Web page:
The coastal strip of Sussex squeezed between the South Downs and the English Channel are what makes “Sussex by the Sea” so famous. Here are long strings of beach resorts including Bognor, Worthing, Hove and of course Brighton, the most famous of them all. Past Beachy Head lie Eastbourne, Bexhill-on-Sea and Hastings.
Brighton is a most remarkable town. Its beachfront is the quintessential seaside resort, with two pleasure piers (albeit that one went on fire a few years ago leaving the Palace Pier without competition for now), and the rest of the town has a greater range of eccentric shops than anywhere else. In its heart is the higgledy-piggledy maze of The Lanes, and behind it the rampant indo-chinoiserie of King George IV’s seaside palace, the Brighton Pavilion.
Hastings is a well-to-do seaside town and resort. Looming over it on are the remains of the castle William the Bastard built on landing on his way to become the Conqueror at Senlac Hill, now the village of Battle, 6 miles to the northwest.
Above the seaside towns the Downs rise sharply, and here Sussex shows some of its greatest glories. The chalk can make a great rolling wave, falling into the sea in spectacular white cliffs as at the Seven Sisters and Beachey Head. The open grassland is fine sheep country, or elsewhere the clay feeds rich broadleaved forest. Inland the Weald is a hilly district of woods and coombes, the remains of the great forest which covered much of the South East.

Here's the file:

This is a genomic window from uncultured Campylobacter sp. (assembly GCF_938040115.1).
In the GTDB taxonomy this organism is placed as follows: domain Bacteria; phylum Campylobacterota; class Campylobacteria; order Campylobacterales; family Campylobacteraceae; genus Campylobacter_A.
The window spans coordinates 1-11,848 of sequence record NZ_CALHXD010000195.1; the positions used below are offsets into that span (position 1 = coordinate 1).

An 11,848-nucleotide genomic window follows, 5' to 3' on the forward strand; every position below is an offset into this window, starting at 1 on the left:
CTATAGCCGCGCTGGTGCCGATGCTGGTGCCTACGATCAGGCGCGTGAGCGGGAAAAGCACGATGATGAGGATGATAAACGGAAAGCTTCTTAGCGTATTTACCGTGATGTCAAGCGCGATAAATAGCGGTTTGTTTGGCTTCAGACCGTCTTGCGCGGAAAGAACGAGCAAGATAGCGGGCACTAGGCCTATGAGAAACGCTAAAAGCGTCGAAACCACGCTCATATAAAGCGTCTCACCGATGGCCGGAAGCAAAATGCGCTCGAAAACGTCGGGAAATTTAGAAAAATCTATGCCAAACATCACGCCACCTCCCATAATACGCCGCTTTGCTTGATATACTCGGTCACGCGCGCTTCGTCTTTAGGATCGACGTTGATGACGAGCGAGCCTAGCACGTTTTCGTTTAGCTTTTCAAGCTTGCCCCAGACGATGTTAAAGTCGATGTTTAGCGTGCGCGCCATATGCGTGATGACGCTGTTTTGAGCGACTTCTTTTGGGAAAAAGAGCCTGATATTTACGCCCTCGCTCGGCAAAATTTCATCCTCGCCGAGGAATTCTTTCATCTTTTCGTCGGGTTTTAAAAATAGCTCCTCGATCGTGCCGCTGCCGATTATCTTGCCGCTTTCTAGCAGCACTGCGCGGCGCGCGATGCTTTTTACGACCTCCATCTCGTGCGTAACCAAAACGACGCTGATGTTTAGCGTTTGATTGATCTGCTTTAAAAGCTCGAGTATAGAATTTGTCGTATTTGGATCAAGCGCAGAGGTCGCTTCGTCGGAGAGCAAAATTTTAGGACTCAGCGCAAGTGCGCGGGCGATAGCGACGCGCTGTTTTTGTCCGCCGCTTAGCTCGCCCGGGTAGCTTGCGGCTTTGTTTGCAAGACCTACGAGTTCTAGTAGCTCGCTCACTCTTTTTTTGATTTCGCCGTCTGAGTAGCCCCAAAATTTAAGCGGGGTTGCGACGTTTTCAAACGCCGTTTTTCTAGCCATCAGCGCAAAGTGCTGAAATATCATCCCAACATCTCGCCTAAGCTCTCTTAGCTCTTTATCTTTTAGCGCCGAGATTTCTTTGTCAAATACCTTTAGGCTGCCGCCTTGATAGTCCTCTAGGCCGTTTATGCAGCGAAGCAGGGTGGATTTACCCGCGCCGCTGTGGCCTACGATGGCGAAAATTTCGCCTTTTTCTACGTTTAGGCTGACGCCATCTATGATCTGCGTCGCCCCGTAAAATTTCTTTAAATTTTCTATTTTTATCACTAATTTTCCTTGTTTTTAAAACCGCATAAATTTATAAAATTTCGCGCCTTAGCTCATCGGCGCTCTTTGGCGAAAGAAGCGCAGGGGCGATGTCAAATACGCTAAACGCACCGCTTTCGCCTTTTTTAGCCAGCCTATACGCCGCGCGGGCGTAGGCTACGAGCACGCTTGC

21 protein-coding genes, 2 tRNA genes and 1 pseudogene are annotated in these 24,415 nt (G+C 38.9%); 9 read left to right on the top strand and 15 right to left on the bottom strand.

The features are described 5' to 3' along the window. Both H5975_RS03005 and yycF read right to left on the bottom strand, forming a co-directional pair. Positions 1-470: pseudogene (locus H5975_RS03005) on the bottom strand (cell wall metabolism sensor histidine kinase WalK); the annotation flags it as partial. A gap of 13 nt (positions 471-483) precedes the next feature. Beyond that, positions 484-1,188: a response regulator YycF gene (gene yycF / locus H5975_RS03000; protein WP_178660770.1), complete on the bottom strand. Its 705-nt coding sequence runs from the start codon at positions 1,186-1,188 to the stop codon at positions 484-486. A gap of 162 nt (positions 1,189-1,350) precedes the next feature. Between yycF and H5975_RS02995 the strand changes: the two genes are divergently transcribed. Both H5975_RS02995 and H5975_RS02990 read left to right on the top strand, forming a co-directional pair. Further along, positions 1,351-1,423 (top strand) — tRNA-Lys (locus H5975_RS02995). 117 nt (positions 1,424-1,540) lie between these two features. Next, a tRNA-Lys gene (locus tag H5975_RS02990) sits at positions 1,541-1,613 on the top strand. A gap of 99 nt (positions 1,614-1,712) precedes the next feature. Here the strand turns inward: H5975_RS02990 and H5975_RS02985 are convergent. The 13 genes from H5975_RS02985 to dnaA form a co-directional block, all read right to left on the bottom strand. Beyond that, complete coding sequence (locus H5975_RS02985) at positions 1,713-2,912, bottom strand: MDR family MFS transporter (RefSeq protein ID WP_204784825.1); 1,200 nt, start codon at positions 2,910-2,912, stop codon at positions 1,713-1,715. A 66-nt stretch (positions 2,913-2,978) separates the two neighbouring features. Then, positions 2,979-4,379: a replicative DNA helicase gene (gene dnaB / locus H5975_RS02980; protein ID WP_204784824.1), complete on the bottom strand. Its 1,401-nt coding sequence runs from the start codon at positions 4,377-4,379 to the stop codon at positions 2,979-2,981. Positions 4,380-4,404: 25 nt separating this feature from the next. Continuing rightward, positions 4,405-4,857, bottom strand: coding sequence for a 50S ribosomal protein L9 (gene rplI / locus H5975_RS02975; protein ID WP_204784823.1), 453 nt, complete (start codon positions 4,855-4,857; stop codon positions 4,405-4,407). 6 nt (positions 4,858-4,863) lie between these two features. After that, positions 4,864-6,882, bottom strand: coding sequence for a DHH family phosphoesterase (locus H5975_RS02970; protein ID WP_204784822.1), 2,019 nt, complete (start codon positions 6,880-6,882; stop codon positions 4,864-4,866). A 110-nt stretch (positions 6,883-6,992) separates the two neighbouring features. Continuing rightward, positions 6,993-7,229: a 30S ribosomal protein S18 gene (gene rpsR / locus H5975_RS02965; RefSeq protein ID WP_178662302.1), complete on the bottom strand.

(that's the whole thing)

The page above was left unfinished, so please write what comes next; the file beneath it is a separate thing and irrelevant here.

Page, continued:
The inland towns of Sussex include the outer edge of the London commuter belt and Crawley, an industrial town serving Gatwick Airport just over the border in Surrey. The county town is Chichester, which lies at the western end of Sussex. Chichester is a modest cathedral city, sitting on a Roman foundation (the Roman wall is still visible in places) and centred on a medieval market cross. Chichester Harbour (a top yachting haven) is a large natural harbour, by far the biggest in Sussex and a contrast to the smooth stretch of the rest of the county’s coast.
The main towns in Sussex are: Arundel, Battle, Bexhill-on-Sea, Bognor Regis, Brighton, Chichester, Crawley, Eastbourne, Lewes, Hastings, Horsham, Hove, Midhurst, Rye, Southwick, Worthing .